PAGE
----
Manitoba has banned trapping in 51 provincial parks after a second dog was killed by a trap.
Earlier this week, the province suspended all trapping in Grand Beach Provincial Park after Rob Shura's Rottweiler, Pippin, was killed by a trap near a hiking trail. The province was in the midst of conducting a review of trapping in provincial parks when a second dog was killed by a trap in a provincial park in the central region.
The name of the park will not be identified to protect the identity of the owners, officials said.
Manitoba Conservation and Water Stewardship's central region director Rob Nedotiafko called both incidents "unfortunate" and said trapping will no longer be permitted in provincial parks used year-round by families and pets.
The province is continuing to investigate both incidents to determine whether fines or charges will be laid. "We rarely get reports of this happening, so it's unfortunate we have two in a short time frame," Nedotiafko said.
On Nov. 22, Shura and his two dogs were out for their usual walk in Grand Beach park when Pippin let out a yelp about nine metres from a hiking trail. Shura, 45, said he found Pippin's head caught in a Conibear 220, a metal trap used to kill animals such as raccoons, badgers, foxes and beavers.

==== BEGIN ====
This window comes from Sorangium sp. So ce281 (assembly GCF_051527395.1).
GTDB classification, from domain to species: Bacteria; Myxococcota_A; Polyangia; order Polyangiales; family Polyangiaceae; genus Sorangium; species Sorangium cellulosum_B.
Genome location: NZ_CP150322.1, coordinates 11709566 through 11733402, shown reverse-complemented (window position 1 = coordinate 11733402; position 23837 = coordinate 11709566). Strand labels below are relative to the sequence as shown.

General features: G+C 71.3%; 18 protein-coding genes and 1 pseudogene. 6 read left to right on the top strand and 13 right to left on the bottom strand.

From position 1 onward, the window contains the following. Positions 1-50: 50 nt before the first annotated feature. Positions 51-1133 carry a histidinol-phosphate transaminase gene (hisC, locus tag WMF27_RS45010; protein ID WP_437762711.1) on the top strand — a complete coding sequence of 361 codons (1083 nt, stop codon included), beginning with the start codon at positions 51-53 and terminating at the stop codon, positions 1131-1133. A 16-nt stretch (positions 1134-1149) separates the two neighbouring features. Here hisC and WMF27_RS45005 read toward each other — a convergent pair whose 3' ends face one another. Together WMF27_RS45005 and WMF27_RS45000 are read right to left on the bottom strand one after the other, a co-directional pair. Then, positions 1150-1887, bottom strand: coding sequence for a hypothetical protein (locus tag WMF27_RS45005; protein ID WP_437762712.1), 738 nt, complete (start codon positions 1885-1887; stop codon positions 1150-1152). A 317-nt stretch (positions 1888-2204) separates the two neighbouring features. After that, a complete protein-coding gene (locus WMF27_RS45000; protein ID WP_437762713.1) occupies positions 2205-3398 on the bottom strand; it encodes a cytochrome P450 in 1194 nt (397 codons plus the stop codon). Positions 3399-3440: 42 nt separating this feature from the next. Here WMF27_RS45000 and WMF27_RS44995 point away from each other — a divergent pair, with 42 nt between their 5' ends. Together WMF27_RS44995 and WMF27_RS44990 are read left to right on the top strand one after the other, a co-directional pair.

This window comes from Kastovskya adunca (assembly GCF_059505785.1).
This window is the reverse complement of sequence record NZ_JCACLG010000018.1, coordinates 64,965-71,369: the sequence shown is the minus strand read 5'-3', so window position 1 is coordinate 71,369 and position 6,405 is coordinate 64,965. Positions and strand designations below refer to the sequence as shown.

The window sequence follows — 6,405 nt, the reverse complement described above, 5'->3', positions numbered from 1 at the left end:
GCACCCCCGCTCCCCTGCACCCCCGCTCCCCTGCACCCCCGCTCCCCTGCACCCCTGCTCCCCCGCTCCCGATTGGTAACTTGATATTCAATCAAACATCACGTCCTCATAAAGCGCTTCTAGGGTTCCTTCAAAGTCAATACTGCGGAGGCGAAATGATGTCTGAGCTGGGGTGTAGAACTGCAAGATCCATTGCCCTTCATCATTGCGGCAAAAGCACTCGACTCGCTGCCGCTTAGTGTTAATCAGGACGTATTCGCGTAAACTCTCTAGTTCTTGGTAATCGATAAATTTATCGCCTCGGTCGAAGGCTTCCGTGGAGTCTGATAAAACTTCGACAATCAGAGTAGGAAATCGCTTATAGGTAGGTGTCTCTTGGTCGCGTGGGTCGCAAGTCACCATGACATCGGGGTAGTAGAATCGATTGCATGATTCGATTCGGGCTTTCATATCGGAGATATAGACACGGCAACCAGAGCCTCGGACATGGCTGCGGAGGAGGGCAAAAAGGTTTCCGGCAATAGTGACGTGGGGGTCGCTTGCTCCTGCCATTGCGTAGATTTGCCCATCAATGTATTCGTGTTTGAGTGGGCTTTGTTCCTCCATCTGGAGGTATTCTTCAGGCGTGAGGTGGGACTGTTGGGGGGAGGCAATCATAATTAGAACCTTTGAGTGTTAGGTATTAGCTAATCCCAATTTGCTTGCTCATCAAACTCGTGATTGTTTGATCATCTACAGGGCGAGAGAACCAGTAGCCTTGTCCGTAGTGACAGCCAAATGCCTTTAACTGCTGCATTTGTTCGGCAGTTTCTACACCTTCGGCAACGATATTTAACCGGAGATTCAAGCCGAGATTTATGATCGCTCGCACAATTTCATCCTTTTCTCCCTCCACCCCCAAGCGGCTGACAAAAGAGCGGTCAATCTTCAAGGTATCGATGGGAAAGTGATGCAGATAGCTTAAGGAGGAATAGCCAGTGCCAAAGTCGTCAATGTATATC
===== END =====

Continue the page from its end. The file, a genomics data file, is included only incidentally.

"It was just horrifying. I immediately rushed to her and I tried to pry it off with my hands. I couldn't budge it. I tried to press the springs with my hands and I couldn't," he said.
Nedotiafko said the department received feedback from concerned members of the public following news of Pippin's death.
He said trapping will be immediately banned in 51 provincial parks located next to or near populated areas, including Grand Beach and Winnipeg Beach provincial parks.
Nedotiafko said trapping will continue in certain parks in northern Manitoba, though traps are not allowed within 50 metres of a developed area and designated hiking, skiing and snowmobile trails.
Existing bans are in place in Beaudry, Pembina Valley and Birds Hill provincial parks.
The province will post signs in these parks and natural resource officers have begun working with the Manitoba Trappers Association to notify registered trappers to remove traps.